So…

All in all, it was never just about The Pogues, or Flogging Molly, or the Dropkicks. Celtic punk has reached far and wide, and the scene remains healthy with different bands and fans springing up all over the world. Michael has put his heart and soul into a book about his love of the genre, and his own personal take on it. The book is also well edited and presented; as such, we wish Michael the best of luck with it!

Get your copy of Celtic Punk Superfan by Michael Croland from the author HERE.

Sláinte and l’chaim!

Andy x

ALBUM REVIEW: OYSTERBAND – ‘Read The Sky’ (2022)

The stars-and-skies theme of 2022 continues with the 12th studio album by award-winning folk rock legends Oysterband. With Read The Sky, the band emerges from pandemic and lockdown hell with ten new songs, and proof that there’s plenty left in the tank yet, both musically and politically.

Read The Sky. The 12th studio effort by folk rock legends Oysterband. Out March 4th!

Like with Ian Prowse’s One Hand on the Starry Plough, what we have here is a collection of songs that aren’t typically Celtic punk. But while the music might not be similar to the likes of “Granite Years” or “The Road to Santiago”, you can never question the impact that John and the boys have had on the UK folk scene since their ’70s inception. Let’s kick things off with “Born Under the Same Sun”; this opener introduces the album’s slick production values, and discusses the changes that our society has seen in recent years. So is the music relevant? You bet. The song is a fine reminder of the socially aware attitude that the band have often embraced, particularly back in the ’90s, and taken into their recording sessions, which this time were done under COVID conditions.

Next up we have “The Corner of the Room”, track #2. This was released as a single just recently, and in my view it was a good choice. The song is a personal tale of hope and ambition, one sure to be popular among devoted fans of the band. The upbeat mood continues here, and I had to smile at the reference to the Isle of Skye, not too far from my now-home of Glasgow.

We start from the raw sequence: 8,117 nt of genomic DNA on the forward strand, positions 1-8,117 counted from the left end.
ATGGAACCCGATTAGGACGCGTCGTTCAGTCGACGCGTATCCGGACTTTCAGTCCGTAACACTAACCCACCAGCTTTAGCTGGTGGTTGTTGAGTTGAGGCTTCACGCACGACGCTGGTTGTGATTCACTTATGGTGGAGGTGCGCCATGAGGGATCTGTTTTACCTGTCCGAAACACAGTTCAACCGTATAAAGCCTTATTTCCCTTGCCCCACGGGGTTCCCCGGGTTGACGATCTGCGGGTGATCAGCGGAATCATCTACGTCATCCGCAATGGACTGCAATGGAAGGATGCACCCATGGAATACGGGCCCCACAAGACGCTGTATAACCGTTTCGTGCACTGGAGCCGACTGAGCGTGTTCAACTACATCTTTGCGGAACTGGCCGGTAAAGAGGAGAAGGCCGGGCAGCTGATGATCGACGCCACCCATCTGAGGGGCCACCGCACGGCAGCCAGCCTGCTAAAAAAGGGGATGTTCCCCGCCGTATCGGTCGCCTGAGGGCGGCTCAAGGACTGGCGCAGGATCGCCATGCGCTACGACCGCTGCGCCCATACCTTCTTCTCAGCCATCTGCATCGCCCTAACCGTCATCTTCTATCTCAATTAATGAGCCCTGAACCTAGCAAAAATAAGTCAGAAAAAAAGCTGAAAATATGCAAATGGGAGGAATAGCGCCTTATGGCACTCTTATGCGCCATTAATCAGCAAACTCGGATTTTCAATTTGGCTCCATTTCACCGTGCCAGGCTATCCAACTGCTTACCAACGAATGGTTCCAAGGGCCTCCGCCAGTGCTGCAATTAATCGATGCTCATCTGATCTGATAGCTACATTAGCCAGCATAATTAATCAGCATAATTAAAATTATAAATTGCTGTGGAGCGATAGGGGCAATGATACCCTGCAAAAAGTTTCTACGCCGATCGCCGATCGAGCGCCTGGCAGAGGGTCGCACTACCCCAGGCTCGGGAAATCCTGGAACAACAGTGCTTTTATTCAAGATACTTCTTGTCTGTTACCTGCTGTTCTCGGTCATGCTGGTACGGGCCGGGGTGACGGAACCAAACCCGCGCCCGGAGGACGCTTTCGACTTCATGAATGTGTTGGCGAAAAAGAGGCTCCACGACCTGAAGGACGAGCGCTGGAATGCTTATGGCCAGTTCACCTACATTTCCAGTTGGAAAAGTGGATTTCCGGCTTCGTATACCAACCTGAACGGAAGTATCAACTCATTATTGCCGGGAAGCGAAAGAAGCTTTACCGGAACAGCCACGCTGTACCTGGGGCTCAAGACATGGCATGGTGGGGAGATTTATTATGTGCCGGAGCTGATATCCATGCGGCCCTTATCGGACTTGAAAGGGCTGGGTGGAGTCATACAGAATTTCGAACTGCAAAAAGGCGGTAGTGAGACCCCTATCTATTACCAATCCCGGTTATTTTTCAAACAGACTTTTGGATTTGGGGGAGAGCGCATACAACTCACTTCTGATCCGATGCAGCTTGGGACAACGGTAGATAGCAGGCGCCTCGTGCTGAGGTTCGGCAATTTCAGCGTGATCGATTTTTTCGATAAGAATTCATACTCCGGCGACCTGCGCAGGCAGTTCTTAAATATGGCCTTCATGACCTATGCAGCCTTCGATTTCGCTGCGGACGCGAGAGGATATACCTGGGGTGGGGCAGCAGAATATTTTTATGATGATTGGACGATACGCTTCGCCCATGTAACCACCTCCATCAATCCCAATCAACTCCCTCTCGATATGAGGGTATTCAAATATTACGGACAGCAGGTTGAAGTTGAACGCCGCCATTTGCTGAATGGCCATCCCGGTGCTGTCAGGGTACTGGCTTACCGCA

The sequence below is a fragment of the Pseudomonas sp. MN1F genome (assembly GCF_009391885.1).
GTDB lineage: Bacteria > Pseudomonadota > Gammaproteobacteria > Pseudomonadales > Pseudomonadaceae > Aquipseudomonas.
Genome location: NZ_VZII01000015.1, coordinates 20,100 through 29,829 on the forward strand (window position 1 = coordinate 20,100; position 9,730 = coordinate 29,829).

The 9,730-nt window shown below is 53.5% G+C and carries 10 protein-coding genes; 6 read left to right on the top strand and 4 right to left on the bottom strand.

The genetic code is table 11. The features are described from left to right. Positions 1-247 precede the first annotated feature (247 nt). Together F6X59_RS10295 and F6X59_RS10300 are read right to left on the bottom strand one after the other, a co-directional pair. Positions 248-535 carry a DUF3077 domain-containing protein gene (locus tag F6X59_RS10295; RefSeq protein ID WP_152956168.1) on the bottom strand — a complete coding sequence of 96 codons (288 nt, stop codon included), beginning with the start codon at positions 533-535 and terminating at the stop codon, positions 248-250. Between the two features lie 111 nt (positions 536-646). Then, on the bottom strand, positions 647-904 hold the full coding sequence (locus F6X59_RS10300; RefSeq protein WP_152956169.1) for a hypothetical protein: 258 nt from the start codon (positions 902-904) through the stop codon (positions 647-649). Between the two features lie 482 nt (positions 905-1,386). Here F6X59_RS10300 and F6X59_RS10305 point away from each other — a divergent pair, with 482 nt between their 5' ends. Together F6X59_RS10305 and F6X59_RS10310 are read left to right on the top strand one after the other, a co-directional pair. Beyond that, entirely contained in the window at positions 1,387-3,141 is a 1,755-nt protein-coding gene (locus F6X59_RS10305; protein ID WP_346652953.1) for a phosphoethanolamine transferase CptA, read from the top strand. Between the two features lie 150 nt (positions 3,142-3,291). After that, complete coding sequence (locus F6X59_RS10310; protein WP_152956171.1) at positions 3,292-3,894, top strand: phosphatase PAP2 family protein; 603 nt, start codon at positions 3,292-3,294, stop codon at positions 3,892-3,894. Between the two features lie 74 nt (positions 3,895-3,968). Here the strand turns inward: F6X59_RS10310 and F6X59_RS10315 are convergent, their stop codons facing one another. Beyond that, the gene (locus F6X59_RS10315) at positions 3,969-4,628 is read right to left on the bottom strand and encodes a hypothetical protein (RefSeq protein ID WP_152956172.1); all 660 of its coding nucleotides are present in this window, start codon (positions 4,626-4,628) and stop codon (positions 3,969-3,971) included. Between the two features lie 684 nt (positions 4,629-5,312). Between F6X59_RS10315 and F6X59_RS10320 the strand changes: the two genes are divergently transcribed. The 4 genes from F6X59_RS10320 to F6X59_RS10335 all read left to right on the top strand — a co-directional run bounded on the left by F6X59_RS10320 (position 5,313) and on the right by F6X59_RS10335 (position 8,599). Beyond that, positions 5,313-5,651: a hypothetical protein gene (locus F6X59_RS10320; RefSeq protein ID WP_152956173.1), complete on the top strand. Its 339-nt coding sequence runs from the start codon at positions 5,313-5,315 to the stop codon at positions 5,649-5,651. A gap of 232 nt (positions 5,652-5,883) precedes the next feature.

Reinventing the fiddle (sort of)

From the album booklet, track 3 “Roll Away” looks like it might be a tune (due to the lack of lyrics). Don’t be fooled – it’s a Back Door Slam cover, written by the hands of Davy Knowles. This is where the fiddle, that archetypal Celtic punk instrument, comes to the fore in a somewhat unorthodox way. Many Celtic punk fans are used to hearing the instrument lead the way, in the form of various jigs and reels (think Dan Booth’s work with Ferocious Dog, for instance). But here, the fiddle takes on a different role. Ian Telfer gives the strings more of a twitch on “Roll Away”, in a way that reminded me of some of Hilary Hahn’s work. Ian is one of three remaining members from Oysterband’s early recording line-up, with lead vocalist John Jones and guitarist Alan Prosser being the other two.

The interesting violin work continues during “Wonders Are Passing”. This reflective, Earth-centred track features a solo in the middle, but what struck me was that the fiddle never truly seems to take off. It sounds more restrained than freeform, though this isn’t a bad thing. In fact it would seem intentional, as if it were done to match the mood of the lyrics. “Fly or Fall” has more of the same – some excellent fiddle runs and a catchy chorus, but again, the fiddle still doesn’t steal the limelight.

“Wonders Are Passing”. Track #4 of Read The Sky, and available on YouTube with a beautiful wee video.